Bill For Revival Of Military Courts Introduced In NA

Published on March 11, 2017 by admin6

ISLAMABAD: The government on Friday introduced in the National Assembly a bill for the revival of military courts for two years amid the Pakistan Peoples Party’s (PPP) attempt to block it and a walkout by the Pakistan Tehreek-i-Insaf (PTI) over Thursday’s scuffle between one of its members and a ruling party lawmaker.

Following the tabling of the bill, Speaker Sardar Ayaz Sadiq again sent it to a parliamentary committee for addressing the concerns of the PPP and the Jamiat Ulema-i-Islam-Fazl (JUI-F) which also rejected the draft for bringing religious parties and sects within the purview of military courts.

The Pakistan Army (Amendment) Bill, 2017 was tabled along with eight other bills after the PPP’s MNA Shagufta Jumani pointed out the quorum, but Deputy Speaker Murtaza Javed Abbasi did not adjourn the session apparently because of eagerness shown by the members on the treasury benches to adopt it.

Speaker calls for addressing concerns of PPP, JUI-F
While the treasury benchers kept sitting, the PTI and PPP MNAs left the house and pointed out the quorum, making it difficult for the Pakistan Muslim League-Nawaz (PML-N) to complete it.

After an interval of 45 minutes, some other members of the ruling party appeared to meet the minimum requirement of attendance and Speaker Ayaz Sadiq came out of his chamber, replaced the deputy speaker and asked Law Minister Zahid Hamid to introduce the military courts draft and other bills without any delay.

“Avoid giving background of revival of military courts and immediately table the bill,” he suggested to the minister.

The Muttahida Qaumi Movement’s (MQM) stance on the issue came forth for the first time as its members remained in the house to support the government.

The speaker asked the law minister to address the concerns of the PPP whose two main proposals — that the courts’ term should not be more than a year and sessions judges should preside over them — were not incorporated in the bill.

He also called for addressing the grievance of the JUI-F on the insertion of the words ‘religious groups and sects’ in the bill.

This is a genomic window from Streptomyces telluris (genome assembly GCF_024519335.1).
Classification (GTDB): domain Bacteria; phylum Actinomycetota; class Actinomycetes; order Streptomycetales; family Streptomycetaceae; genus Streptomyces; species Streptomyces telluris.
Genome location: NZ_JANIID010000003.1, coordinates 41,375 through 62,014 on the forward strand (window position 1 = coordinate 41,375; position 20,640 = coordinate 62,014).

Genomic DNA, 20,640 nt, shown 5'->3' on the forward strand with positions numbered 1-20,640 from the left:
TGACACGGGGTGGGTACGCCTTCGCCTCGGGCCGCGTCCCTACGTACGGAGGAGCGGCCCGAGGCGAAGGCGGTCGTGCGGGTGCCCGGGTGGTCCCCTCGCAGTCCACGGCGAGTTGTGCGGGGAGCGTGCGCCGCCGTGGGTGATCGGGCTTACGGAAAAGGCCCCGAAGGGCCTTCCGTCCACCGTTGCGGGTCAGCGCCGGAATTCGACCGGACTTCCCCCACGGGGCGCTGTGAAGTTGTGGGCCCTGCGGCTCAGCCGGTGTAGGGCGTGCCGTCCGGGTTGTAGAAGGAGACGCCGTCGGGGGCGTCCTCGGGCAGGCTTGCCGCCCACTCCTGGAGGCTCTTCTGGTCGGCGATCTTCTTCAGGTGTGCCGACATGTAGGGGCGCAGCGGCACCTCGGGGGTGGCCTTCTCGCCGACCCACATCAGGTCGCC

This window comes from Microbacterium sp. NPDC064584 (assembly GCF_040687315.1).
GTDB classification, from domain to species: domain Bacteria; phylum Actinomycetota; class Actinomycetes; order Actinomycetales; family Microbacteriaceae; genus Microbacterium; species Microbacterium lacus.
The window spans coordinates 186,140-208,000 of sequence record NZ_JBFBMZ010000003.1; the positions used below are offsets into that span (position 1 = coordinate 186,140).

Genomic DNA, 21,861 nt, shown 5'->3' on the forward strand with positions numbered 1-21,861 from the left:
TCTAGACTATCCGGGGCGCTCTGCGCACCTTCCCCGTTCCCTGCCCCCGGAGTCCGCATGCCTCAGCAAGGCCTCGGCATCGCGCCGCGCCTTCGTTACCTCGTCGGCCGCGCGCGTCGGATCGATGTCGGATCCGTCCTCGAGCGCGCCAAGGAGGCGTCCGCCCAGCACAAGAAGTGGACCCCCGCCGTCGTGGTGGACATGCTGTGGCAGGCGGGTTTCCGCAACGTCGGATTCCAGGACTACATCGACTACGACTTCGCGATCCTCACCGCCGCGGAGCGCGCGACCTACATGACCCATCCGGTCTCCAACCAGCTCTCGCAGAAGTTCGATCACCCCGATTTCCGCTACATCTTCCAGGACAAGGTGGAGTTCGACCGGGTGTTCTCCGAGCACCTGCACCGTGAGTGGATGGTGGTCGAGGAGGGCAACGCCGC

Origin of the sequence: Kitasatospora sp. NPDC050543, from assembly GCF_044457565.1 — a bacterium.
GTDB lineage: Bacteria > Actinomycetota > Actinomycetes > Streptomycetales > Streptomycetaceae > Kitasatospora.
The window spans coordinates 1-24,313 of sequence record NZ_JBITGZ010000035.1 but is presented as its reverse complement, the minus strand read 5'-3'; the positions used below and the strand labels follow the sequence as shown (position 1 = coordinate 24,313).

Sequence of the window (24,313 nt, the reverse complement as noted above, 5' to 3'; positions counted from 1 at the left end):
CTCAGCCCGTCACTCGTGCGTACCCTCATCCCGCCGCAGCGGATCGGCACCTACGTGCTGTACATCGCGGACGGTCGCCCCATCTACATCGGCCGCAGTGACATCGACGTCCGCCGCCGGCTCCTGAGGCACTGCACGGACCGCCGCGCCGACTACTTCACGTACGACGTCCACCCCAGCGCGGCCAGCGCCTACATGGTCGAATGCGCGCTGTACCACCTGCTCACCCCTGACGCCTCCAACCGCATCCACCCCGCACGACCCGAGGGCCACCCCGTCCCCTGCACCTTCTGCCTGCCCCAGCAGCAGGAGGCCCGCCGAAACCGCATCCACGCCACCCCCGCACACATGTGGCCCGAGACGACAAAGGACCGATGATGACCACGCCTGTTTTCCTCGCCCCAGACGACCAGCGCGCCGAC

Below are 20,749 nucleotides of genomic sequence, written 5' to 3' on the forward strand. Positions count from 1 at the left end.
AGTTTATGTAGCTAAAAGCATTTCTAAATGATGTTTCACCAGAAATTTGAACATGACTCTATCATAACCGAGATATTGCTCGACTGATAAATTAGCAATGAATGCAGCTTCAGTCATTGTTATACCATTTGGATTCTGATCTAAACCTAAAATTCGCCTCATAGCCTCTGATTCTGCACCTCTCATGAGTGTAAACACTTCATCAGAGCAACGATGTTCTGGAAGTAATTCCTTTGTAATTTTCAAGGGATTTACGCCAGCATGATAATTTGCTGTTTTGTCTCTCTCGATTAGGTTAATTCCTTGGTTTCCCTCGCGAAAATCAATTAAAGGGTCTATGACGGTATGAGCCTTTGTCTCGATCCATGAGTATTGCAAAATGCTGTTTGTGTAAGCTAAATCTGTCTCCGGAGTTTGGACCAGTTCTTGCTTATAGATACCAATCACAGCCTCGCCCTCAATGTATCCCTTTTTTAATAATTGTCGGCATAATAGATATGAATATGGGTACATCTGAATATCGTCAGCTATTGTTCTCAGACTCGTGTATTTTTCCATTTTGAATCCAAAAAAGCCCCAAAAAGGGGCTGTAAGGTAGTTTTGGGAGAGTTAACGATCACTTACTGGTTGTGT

“Zahid Hamid Sahib, I think that the bill should be sent to the parliamentary committee again to address concerns of the PPP and JUI-F,” he added.

Earlier, the house witnessed an exchange of harsh words between the PML-N and PTI members for the second day over the scuffle between the latter’s MNA Murad Saeed and the former’s Javed Latif.

‘Extraordinary situation’
Introducing the bill, the law minister said nine meetings of the parliamentary parties’ leaders had been held on the issue and almost all mainstream parties had agreed on extension of the military courts for two years.

“The bill has been introduced in view of extraordinary situation and circumstance which demanded continuation of special measures adopted for speedy trial of certain offences relating to terrorism, waging of war or insurrection against Pakistan and prevention of acts threatening the security of Pakistan by any terrorist group, armed group, wing and militia or their members misusing the name of religion or a sect or by committing grave and violent act of terrorism against the state,” the draft said.

“There still exists grave and unprecedented threat to the integrity of Pakistan from terrorist groups by raising of arms and insurrection misusing name of religion or a sect or by committing grave and violent act of terrorism against the state, or by foreign and locally funded anti-state elements,” it said.

“Special measures were adopted pursuant to the Pakistan Army (Amendment) Act, 2015 against terrorist groups, armed groups, wings and militia or their members fighting while misusing the name of religion or a sect or by committing grave and violent act of terrorism against the state, captured or to be captured in combat with the armed forces or other law enforcement agencies or otherwise.”

JUI-F chief Maulana Fazlur Rehman lauded the government’s decision to revive the military courts due to the prevailing wave of terrorism, but rejected the bill for including the term religious groups and sects.

Courtesy: Dawn

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